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Via Tenting & Filling & Plugging
107 0 Nov 30.2022, 13:40:37

Due to the huge increase in the complexity of the hardware, it was so hard or impossible to depend on the old or traditionally techniques in the PCB manufacturing, for example how to transfer a large amount of current between the PCB layers, or how to exchange the signals between the different layers and how to insure that the soldering process will end without any problems when the PCB board is full of a huge number of components which are separated with a fraction of millimeter sometimes. All of this need some of non-traditional solutions and perfect processes to insure your board is fabricated probably, here are three of the most used techniques that solve the mentioned challenges:


1- Via Tenting

2- Via Filling

3- Via Plugging


First thing, we have to know in brief what is the Via and how does this Via solved many challenges that help in compressing the size of hardware and also improving its functionality.

The Via in short words is about a tunnel or a hole that conducts between the traces from a different layers, by looking to the below image it is clear that there are different types of Vias depending on which layers the via is connecting between, the Via is the magical solution to create a linking among all layer as if you are working with one large connected layer but with a smaller size of one multi-layer PCB, and the more layers are used the smallest PCB area will be needed but of course there is a limitation point but it is not our subject now.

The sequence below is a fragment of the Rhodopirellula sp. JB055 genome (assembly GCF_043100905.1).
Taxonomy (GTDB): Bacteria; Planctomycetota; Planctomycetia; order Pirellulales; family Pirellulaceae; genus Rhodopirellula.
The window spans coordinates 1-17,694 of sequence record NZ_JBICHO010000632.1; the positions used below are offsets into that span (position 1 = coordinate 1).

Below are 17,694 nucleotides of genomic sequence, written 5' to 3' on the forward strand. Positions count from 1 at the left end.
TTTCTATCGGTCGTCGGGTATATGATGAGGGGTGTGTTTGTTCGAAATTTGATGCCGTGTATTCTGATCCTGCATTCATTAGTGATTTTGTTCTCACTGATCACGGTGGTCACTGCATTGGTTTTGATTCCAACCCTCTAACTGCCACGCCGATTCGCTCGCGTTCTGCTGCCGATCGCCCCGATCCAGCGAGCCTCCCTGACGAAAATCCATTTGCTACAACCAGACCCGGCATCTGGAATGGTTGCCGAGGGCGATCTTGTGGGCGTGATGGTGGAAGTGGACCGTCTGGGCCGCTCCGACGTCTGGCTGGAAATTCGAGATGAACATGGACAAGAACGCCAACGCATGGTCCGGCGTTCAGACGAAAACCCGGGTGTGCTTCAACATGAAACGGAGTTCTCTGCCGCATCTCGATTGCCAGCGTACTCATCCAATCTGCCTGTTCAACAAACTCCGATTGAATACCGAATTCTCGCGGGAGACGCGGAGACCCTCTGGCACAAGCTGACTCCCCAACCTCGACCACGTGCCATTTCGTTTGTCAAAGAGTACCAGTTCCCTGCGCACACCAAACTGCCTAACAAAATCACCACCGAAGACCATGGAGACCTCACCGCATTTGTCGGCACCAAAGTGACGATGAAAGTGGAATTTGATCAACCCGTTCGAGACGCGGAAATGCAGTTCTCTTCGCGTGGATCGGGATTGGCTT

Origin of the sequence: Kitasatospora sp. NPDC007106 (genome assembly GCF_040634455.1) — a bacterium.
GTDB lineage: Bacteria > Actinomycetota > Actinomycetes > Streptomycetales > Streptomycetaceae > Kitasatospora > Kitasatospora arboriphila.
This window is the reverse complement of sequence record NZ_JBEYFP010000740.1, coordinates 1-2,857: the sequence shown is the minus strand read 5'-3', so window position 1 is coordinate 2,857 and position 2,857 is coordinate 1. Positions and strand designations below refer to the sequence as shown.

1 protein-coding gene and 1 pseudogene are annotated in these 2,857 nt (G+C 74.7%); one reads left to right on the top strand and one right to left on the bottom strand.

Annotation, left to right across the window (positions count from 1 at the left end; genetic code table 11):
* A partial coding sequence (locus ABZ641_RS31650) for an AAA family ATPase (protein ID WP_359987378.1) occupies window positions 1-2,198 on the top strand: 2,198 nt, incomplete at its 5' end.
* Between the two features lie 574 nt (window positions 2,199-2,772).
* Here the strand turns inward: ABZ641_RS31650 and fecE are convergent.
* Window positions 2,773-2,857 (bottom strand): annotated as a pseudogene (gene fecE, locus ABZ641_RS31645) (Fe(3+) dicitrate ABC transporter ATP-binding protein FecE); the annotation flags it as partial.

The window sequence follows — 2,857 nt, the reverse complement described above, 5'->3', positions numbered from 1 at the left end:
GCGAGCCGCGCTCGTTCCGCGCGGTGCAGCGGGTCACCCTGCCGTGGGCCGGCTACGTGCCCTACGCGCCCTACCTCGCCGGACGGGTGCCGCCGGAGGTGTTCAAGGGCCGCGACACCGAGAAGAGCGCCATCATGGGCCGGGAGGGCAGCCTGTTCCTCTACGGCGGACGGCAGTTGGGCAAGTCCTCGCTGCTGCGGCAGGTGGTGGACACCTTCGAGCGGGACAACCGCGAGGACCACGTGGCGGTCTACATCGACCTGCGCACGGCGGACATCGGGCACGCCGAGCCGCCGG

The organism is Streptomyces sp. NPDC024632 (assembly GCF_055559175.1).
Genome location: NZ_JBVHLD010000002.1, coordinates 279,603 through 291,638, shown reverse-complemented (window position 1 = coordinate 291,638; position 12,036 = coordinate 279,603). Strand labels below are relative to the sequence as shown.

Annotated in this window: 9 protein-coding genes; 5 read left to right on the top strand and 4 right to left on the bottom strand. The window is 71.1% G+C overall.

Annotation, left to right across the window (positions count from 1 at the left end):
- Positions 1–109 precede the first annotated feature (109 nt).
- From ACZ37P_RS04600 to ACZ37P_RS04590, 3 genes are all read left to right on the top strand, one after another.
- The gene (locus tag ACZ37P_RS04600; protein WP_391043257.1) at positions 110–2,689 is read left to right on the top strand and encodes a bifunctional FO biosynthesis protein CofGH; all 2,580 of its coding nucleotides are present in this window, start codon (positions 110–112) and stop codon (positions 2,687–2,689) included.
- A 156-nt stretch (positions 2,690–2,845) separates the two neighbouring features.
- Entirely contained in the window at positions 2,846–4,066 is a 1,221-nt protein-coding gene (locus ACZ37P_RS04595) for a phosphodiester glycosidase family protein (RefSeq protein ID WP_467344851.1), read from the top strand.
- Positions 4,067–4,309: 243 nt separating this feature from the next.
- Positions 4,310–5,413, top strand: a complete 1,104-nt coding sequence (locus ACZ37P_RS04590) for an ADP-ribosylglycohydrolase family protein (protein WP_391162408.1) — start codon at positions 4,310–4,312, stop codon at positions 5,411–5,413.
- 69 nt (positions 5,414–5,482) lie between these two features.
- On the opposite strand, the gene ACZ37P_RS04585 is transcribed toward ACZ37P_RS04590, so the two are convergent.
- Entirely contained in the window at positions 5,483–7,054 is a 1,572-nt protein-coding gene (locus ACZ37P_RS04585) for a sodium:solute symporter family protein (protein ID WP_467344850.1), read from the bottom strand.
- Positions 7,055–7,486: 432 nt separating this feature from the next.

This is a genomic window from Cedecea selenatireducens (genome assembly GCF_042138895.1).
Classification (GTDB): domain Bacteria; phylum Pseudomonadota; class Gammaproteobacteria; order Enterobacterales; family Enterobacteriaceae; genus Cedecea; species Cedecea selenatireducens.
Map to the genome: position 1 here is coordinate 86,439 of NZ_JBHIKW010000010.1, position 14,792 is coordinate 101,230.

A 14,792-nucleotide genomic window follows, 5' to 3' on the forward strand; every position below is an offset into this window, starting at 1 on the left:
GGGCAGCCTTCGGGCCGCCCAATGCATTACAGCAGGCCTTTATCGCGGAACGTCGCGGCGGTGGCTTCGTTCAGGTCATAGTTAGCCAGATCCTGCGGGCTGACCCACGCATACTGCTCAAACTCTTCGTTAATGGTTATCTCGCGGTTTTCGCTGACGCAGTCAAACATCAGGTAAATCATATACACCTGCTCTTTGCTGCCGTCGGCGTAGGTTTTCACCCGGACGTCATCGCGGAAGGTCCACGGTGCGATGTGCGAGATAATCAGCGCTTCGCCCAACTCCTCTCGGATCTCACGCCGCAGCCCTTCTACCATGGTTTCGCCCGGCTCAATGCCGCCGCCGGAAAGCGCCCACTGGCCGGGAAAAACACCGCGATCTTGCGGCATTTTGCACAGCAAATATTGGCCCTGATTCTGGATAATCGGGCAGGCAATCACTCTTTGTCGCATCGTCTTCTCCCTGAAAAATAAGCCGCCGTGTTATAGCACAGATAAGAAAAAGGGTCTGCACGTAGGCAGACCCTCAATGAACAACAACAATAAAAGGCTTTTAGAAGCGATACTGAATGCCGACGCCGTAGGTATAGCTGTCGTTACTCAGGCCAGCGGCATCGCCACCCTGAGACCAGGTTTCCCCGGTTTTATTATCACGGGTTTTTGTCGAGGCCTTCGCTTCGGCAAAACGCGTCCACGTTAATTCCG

Figure 1 Vias Types

 


Via Tenting

So, what is the Via tenting and why may we need it?

Actually, we will answer the first part of the question and you will be able to answer the second part yourself, as you may know that the copper metal surface is tending to catch the molten solder when they just touch each-other, so for example if you are working with BGA (Ball Grade Array) and using “Via dog bone style routing” and of course you need to avoid any kind of miss-touching between the Vias during soldering process and also you want to prevent the Vias to be filled with the solder paste or when you are working with vias that are close to any component that will be soldered,  or even when we need to use the “wave soldering technique”; then it is so important to prevent the molten solder to fill the through holes in this stage of process, and finally when there is a need to  protect the outside part of the via from copper oxidation or corrosion, now it is clear why we need “Via tenting” technique and it is time to have a brief definition for it.

“Via tenting” is the process of covering the annular ring and via hole with solder mask that works as a good isolation between the molten solder or the solder paste and the Vias themselves to prevent Vias from filling of solder paste or molten solder and to protect it from copper oxidation or corrosion.

 

Figure 2 Tented Via

 

Figure 3 Tented Vias

 

Figure 4 traditionally Vias (non-tented)


Via Filling